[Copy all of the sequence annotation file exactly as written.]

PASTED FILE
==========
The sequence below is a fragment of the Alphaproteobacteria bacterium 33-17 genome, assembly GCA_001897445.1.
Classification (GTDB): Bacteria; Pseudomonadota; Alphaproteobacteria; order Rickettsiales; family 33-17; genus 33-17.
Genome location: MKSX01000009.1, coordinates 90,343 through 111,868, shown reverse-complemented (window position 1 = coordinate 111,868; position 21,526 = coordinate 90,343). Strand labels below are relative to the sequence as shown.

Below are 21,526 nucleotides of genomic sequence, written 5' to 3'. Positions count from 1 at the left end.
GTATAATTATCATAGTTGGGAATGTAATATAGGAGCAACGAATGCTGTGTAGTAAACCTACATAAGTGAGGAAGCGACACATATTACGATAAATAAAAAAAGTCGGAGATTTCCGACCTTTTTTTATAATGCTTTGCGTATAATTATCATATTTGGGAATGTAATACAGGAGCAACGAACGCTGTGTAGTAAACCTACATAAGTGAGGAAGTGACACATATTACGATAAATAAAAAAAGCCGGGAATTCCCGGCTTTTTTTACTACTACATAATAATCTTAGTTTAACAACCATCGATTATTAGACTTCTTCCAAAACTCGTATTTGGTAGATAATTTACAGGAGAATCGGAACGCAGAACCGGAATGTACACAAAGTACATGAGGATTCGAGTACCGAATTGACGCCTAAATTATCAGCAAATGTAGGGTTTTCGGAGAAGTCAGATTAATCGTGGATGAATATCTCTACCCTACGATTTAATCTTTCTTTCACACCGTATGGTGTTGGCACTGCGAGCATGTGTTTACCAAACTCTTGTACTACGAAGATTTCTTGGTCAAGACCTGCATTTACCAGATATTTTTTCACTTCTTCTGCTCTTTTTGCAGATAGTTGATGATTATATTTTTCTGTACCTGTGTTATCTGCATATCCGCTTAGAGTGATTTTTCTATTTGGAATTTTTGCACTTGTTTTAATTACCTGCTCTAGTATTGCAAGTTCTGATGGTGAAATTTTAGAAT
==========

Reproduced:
The sequence below is a fragment of the Alphaproteobacteria bacterium 33-17 genome, assembly GCA_001897445.1.
Classification (GTDB): Bacteria; Pseudomonadota; Alphaproteobacteria; order Rickettsiales; family 33-17; genus 33-17.
Genome location: MKSX01000009.1, coordinates 90,343 through 111,868, shown reverse-complemented (window position 1 = coordinate 111,868; position 21,526 = coordinate 90,343). Strand labels below are relative to the sequence as shown.

Below are 21,526 nucleotides of genomic sequence, written 5' to 3'. Positions count from 1 at the left end.
GTATAATTATCATAGTTGGGAATGTAATATAGGAGCAACGAATGCTGTGTAGTAAACCTACATAAGTGAGGAAGCGACACATATTACGATAAATAAAAAAAGTCGGAGATTTCCGACCTTTTTTTATAATGCTTTGCGTATAATTATCATATTTGGGAATGTAATACAGGAGCAACGAACGCTGTGTAGTAAACCTACATAAGTGAGGAAGTGACACATATTACGATAAATAAAAAAAGCCGGGAATTCCCGGCTTTTTTTACTACTACATAATAATCTTAGTTTAACAACCATCGATTATTAGACTTCTTCCAAAACTCGTATTTGGTAGATAATTTACAGGAGAATCGGAACGCAGAACCGGAATGTACACAAAGTACATGAGGATTCGAGTACCGAATTGACGCCTAAATTATCAGCAAATGTAGGGTTTTCGGAGAAGTCAGATTAATCGTGGATGAATATCTCTACCCTACGATTTAATCTTTCTTTCACACCGTATGGTGTTGGCACTGCGAGCATGTGTTTACCAAACTCTTGTACTACGAAGATTTCTTGGTCAAGACCTGCATTTACCAGATATTTTTTCACTTCTTCTGCTCTTTTTGCAGATAGTTGATGATTATATTTTTCTGTACCTGTGTTATCTGCATATCCGCTTAGAGTGATTTTTCTATTTGGAATTTTTGCACTTGTTTTAATTACCTGCTCTAGTATTGCAAGTTCTGATGGTGAAATTTTAGAAT